Welcome to Three Word Thursday #39. If you enjoy reading my story, leave a comment then click on the names of the other players and go see how they used these bygone words. You’ll be entertained (and possibly educated) all at once.
yelve: A fork used to carry dung; such a fork used as a garden tool
patration: perfection or completion of something
aeipathy: A continued passion; an unyielding disease
Evaard left the drunk behind. He’d pretty much believed the old fellows story until he got to the part about the purple dragon. Since there was no such thing as a purple dragon, Evaard had to wonder exactly how much fantasy had made it into his drunken tale.
Evaard knew the boy and the war hourse to be reality. Everything else the drunk said was in doubt — but why would he mention dragons at all unless he had cause? Evaard chewed that thought all the way home.
When he topped the rise and looked down on his little shack, Evaard was pleased to see the war horse staked beneath the tree. At least he wasn’t going to have to tell the King he’d lost one of his prized chargers on top of everything else. A curl of smoke issued from the chimney and the little glen looked peaceful. Vernal came around the back of the shack with a yelve in his hands. Fencil followed with the garden cart. They stopped near the front door. Vernal climbed into the garden cart and went to work forking large brown clumps out of the cart and onto the doorstep.
Evaard was perplexed. The last time he’d seen the garden cart, it had been full of manure for the garden. There is no way the boys would be pitching that on the stoop of the cabin. The boys were so intent on their work — stomping in and pounding down whatever they’d shoveled from the cart — that they didn’t notice Evaard’s approach until he was mere yards away. By then he’d caught the odor of their labor and knew they were indeed smearing offal at his door.
Both boys froze with looks of horror on their faces. “I think an explanation is in order,” Evaard said.
Fencil and Vernal looked at each other and shrugged, then turned their wide eyed gazes back to Evaard. Vernal opened his mouth, but never had a chance to speak. The cabin door opened to reveal Chevall. His tunic sported dried black blood stains and an equally stained bandage swathed his head. “The boys are following my orders,” Chevall said. “Offal was the only thing I could think of that might cover the scent of the dragons.”
“Dragons?” Evaard repeated. “Here?” He looked around, even glanced toward the sky. There wasn’t a dragon in sight.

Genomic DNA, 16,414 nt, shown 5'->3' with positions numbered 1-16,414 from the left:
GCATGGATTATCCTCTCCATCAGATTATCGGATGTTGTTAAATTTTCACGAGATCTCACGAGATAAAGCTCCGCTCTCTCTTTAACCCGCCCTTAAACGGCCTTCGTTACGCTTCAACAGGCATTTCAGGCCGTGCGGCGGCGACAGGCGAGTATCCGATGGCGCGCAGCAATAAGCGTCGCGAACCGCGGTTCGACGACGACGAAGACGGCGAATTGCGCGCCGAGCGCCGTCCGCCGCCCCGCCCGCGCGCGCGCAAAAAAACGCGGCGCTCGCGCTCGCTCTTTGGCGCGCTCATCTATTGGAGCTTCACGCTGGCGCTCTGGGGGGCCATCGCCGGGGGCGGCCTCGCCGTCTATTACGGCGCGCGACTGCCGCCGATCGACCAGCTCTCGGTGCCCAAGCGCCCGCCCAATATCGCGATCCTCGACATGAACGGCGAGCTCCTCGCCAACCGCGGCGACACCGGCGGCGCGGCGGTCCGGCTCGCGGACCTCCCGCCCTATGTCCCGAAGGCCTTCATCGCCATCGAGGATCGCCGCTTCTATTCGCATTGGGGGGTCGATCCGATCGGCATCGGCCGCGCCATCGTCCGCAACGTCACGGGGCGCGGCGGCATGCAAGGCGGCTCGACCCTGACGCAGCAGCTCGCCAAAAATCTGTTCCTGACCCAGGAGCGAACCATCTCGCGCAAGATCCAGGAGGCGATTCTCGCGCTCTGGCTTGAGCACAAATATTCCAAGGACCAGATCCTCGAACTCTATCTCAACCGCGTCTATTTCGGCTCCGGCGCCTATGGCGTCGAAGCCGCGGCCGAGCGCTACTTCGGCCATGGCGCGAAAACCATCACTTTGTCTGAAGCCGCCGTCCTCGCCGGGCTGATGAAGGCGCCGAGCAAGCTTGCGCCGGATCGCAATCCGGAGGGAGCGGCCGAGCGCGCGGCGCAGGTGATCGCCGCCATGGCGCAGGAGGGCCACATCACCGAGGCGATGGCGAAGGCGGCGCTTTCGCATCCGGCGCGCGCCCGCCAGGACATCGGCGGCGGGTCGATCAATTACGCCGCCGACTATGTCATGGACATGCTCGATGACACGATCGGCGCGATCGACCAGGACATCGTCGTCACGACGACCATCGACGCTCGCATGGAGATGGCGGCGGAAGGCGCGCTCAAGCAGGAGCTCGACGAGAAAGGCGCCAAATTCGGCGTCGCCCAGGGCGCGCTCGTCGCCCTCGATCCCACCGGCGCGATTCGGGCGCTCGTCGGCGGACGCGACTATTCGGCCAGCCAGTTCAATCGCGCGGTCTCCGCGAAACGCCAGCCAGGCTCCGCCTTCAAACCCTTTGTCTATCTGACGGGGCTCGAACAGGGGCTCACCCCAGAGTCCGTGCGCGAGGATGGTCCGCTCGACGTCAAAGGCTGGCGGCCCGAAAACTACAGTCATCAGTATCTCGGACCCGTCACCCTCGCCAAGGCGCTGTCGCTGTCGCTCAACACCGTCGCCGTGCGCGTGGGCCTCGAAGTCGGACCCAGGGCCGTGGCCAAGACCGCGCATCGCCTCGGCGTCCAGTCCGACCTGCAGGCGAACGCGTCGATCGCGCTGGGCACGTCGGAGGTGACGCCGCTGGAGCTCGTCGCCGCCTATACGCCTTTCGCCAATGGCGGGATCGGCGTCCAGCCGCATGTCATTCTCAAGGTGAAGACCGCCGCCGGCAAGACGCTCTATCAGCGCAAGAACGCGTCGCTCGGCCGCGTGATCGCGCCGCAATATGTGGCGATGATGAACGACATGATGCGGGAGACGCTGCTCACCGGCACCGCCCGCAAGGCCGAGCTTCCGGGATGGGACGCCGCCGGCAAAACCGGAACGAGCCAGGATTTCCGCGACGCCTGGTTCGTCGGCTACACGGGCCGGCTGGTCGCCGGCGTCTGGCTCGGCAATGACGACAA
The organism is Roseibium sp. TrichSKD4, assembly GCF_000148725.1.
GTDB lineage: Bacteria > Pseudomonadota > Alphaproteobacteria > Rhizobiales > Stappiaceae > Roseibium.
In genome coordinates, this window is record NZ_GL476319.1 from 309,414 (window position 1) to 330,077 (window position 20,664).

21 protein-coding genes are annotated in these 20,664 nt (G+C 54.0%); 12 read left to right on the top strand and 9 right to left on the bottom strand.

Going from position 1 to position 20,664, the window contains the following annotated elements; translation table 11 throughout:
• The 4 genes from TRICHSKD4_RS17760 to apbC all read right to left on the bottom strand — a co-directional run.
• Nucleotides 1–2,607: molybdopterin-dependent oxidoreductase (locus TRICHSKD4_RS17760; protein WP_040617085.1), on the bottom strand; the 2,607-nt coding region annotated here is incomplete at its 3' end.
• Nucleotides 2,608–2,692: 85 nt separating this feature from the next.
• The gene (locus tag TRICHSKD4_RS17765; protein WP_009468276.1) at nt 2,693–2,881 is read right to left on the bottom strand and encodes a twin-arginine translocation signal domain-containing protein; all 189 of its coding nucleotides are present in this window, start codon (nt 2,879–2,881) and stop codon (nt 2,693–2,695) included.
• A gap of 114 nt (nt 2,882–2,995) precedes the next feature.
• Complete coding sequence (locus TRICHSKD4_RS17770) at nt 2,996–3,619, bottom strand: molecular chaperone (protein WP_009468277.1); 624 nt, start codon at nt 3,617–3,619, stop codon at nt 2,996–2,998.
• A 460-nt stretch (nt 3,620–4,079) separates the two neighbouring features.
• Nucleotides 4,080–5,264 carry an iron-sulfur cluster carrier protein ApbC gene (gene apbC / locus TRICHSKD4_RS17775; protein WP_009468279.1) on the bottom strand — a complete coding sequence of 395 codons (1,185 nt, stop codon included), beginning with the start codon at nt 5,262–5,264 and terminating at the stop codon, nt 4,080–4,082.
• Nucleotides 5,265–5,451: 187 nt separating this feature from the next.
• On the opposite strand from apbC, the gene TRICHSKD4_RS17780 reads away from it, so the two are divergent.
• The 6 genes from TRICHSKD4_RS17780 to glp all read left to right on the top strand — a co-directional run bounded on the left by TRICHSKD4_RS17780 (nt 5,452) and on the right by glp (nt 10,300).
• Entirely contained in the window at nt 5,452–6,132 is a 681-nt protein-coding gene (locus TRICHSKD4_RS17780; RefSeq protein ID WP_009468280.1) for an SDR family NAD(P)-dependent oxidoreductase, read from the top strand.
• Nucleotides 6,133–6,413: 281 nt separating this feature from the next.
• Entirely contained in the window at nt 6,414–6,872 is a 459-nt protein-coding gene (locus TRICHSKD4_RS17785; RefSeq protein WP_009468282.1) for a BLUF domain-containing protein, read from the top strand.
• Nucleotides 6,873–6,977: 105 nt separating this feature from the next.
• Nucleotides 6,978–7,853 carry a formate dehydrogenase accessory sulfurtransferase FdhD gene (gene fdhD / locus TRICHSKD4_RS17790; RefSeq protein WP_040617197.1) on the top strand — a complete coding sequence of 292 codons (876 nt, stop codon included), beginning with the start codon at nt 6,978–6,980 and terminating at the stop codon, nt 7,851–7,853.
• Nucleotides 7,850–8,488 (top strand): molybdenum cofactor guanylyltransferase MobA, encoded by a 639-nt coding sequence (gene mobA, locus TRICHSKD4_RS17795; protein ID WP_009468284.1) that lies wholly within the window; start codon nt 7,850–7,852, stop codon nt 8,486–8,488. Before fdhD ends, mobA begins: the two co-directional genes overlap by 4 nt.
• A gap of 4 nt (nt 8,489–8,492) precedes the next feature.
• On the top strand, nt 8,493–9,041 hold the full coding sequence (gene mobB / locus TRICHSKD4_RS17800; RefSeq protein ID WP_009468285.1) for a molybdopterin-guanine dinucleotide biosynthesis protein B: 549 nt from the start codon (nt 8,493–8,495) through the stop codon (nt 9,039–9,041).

“You’d better come inside,” Chevall said.
Evaard lept over the manure and into his house. Going from the bright sunshine into the dark interior of the cabin left him momentarily blind, but Evaard could still make out the major shapes, including the tremendous form taking up the center of the room. Evaard blinked, knuckled his eyes and blinked again. As his vision cleared he couldn’t help but think he owed the drunk an apology. There was an adolescent purple dragon where his dinner table should have been.
“This is Troga,” Chevall said. “Seven eggs were stolen from the dragon caves just a little over a week ago. We know that at least three of the eggs have hatched. Patisserie helped Troga rescue them from, the tragematopolist. They kept the hatchlings secreted in Patisserie’s back garden for over a week.”
“Why!” Evaard demanded. “Surely that would bring the wrath of the dragon’s down upon the town!”
“The hatchlings didn’t have their eyes open and weren’t ready to fly,” Chevall said. “Patisserie, of course, told Jack what was happening …”
“Told who?” Evaard interrupted.
“Jack.” Chevall said. “King Vellum. Patisserie told Jack and Jack sent me to DeMajick …”
“The dragon King?”
“Yes,” Chevall nodded. “So DeMajick knew we were trying to save the dragons and gave us 10 days — a dragon can fly at 10 days old — to return the hatchlings unharmed. The only thing is, the hatchlings start trying to fly at about seven days old. There was quite a ruckus going on in Patisserie’s backyard.”
“So the tradgematopolist discovered the dragons?”
Chevall sighed and nodded again. “They raided Patisserie’s garden. Mrs. Patisserie came to tell me and a half dozen armed thugs jumped me in the alley. They knocked me out cold and the next thing I know I’m stretched out next to Patisserie — he’s dead bytheway — in his back garden. I’m sure the thugs thought I was dead, too. Troga was there as well. She’d been stabbed several times and was too weak to fly. We rested all day and then crept out of the garden just before dawn. Going was pretty slow since Troga is so weak. We stayed to the woods and circled town.”
“You were seen,” Evaard said.
“Yes, by a drunken sot. No one will believe anything he says.”
“The tradgematopolist will,” Evaard said. “Even with dung at the door, you will not be safe here long.”
“We need to get to the King,” Chevall said. “Four of the dragon eggs are unaccounted for and they will hatch soon if they’ve not done so already.”
The door opened and Vernal stepped into the room. “There are men coming,” he said. “At least a dozen of them. And they’re all on war horses.”
“What banner do they fly?” Cheval demanded.
“No banner,” Vernal answered.
“They are bandits then,” Evaard said. He pulled his sword free of his scabbard. “We will fight.”
Chevall loosed his sword as well. “Aye!” He cried.
Fencil and I have garden forks,” Vernal answered.
Evaard opened the door and stepped outside.